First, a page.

Mindful of his powerful conservative opposition and the military, Chile's center-left Socialist president Ricardo Lagos is in no mood to entertain demands from La Paz. When questioned about the dispute at a January summit of Latin American presidents in Monterrey, Mexico, he simply invoked a 1904 international treaty giving Chile sovereignty over territory conquered from Bolivia and Peru.

"Chile has no matter pending with Bolivia," he stated flatly, turning down requests from his Bolivian counterpart, Carlos Mesa, for a private meeting. Instead, Lagos talked for an hour with President George W. Bush to discuss the implementation of a recently approved bilateral free-trade agreement.

According to Santiago's daily El Mercurio, some foreign ministry officials privately complain that Chile wasted an opportunity to reach an understanding with Mesa, a political moderate who served as vice president to deposed President Sanchez de Lozada before switching his support to the opposition.

Mesa had reportedly annoyed Lagos by advancing his country's territorial claims through televised speeches and drumming up support from U.N. Secretary-General Kofi Annan and such regional heavyweights as Brazil's President Luis Inacio Lula da Silva.

Chilean hardliners believe that Mesa's days in office are numbered and that he is too weak to negotiate any credible agreement. His proposed plans to hold a national referendum on gas exports and other key issues have fallen by the wayside, they point out.

But some diplomats fear that humiliating Mesa only plays into the hands of Evo Morales and his radical supporters.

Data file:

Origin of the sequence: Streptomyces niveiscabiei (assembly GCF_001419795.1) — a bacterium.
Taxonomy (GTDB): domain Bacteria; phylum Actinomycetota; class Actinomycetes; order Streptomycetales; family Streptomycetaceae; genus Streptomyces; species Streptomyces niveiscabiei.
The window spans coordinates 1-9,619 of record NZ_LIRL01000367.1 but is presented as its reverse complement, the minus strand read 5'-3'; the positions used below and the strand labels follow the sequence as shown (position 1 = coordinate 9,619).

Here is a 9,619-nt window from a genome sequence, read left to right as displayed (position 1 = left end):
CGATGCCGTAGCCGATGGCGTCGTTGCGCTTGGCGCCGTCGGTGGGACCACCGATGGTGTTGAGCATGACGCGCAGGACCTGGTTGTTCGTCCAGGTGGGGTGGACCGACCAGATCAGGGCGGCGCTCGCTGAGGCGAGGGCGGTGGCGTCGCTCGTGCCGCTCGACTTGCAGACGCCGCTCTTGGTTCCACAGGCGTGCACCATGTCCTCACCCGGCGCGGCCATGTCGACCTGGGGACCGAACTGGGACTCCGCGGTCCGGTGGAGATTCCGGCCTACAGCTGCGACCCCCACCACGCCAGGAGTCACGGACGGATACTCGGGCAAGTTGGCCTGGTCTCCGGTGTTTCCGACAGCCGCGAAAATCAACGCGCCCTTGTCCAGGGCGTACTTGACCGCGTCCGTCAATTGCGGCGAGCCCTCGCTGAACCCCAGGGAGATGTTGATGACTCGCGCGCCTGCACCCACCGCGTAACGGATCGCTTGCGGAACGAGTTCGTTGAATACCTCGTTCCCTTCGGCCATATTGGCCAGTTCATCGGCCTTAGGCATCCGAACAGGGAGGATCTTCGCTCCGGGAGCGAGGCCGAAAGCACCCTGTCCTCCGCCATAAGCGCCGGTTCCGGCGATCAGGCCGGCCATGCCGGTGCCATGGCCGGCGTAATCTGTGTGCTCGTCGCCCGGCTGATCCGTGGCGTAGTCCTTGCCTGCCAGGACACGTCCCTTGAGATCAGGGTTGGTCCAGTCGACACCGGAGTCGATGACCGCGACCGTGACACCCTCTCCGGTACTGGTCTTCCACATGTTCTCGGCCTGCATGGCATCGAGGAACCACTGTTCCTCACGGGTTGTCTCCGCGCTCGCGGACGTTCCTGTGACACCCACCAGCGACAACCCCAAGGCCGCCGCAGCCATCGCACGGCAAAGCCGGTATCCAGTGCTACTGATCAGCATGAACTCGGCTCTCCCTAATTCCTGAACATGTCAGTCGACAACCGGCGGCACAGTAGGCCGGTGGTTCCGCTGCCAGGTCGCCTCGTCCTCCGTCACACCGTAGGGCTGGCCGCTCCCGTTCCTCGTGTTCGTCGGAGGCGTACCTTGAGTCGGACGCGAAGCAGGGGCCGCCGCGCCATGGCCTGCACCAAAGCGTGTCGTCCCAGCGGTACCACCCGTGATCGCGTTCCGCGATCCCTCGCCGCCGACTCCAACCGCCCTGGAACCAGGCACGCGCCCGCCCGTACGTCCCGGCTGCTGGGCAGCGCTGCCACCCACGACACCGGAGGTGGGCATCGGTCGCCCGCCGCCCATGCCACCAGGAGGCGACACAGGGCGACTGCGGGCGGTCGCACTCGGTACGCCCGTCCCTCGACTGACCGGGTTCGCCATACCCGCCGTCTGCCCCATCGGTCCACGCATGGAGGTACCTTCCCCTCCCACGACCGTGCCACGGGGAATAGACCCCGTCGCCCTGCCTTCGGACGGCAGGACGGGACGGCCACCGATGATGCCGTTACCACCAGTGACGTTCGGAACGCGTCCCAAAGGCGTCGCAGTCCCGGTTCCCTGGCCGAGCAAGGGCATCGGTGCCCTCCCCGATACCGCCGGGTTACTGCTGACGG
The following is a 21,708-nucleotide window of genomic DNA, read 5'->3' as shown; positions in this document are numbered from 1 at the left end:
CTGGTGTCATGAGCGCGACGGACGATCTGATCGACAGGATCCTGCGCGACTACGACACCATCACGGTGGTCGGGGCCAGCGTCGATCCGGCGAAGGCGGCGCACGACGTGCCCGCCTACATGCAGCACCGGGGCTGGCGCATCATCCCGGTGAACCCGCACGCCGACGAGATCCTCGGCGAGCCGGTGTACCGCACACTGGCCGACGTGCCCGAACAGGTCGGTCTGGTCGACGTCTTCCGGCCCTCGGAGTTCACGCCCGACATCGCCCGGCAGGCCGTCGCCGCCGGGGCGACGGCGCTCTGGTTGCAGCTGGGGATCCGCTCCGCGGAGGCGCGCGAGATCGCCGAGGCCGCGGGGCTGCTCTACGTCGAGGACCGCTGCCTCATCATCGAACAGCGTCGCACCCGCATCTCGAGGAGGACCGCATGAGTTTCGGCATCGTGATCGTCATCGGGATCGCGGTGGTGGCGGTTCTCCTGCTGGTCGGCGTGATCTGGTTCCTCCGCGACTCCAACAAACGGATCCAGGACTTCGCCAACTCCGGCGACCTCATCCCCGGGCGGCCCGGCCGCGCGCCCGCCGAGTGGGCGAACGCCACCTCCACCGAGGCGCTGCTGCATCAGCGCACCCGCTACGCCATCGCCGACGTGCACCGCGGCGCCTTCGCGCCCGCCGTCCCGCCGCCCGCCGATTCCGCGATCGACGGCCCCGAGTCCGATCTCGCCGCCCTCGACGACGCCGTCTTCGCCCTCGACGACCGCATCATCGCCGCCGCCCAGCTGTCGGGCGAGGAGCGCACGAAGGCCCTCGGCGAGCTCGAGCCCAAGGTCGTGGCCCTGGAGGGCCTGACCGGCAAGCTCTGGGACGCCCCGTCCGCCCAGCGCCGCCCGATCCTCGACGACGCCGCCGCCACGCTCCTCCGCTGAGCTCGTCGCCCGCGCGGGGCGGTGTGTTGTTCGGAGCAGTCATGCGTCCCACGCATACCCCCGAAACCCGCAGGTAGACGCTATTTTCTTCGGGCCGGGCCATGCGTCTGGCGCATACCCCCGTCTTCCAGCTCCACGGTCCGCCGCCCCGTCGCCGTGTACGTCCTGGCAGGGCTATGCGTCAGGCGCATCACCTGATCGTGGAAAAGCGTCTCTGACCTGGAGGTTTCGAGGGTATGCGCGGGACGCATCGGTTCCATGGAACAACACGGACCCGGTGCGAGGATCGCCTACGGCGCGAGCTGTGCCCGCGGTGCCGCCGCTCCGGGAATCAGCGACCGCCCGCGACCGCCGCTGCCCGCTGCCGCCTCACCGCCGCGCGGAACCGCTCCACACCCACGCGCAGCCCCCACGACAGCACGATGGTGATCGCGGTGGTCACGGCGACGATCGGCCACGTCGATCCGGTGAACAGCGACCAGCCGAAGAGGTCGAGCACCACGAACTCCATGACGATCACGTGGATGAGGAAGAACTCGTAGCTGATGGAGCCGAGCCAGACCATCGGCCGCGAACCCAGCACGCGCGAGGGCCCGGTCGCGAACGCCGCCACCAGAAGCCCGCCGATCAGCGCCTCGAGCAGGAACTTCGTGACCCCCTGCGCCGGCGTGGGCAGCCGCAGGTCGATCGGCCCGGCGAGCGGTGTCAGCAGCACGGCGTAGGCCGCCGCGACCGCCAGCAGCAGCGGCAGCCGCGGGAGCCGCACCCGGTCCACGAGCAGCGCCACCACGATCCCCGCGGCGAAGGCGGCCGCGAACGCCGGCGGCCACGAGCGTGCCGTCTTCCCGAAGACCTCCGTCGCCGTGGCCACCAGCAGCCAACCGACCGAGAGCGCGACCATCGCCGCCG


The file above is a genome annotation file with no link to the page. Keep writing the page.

"Chile risks becoming regionally isolated," says Armen Kouyumdjian, a Santiago analyst on Latin American affairs for the London Royal Institute of Strategic Studies. "Many Chileans proclaim that most of the region is plotting against them when it's their diplomacy that is failing."

Venezuela President Hugo Chavez, who is alleged to be bankrolling Morales, aggressively pushes Bolivia's ambitions as part of a new revolutionary order he envisions for the subcontinent.

After he expressed his "dream of bathing on a Bolivian beach" last November, Chile withdrew its ambassador from Caracas and Venezuela reciprocated. Chavez called a special press conference at the Monterrey summit to lambaste Chilean intransigence.

"Chile invaded a poor country in 1879 following the interests of British imperialism and a business oligarchy," he told journalists. The Venezuelan president even accused Lagos of backing a 2002 coup attempt against him.

"Chile is hated by the international left because the success of its free market economy disproves their argument that neo-liberalism is failing," says Martinez Busch. Asked if he is worried by reports of Venezuelan plans to acquire 50 advanced Russian MiG fighter jets, the senator replies, "I'm more concerned about Brazil re-equipping its Mirages."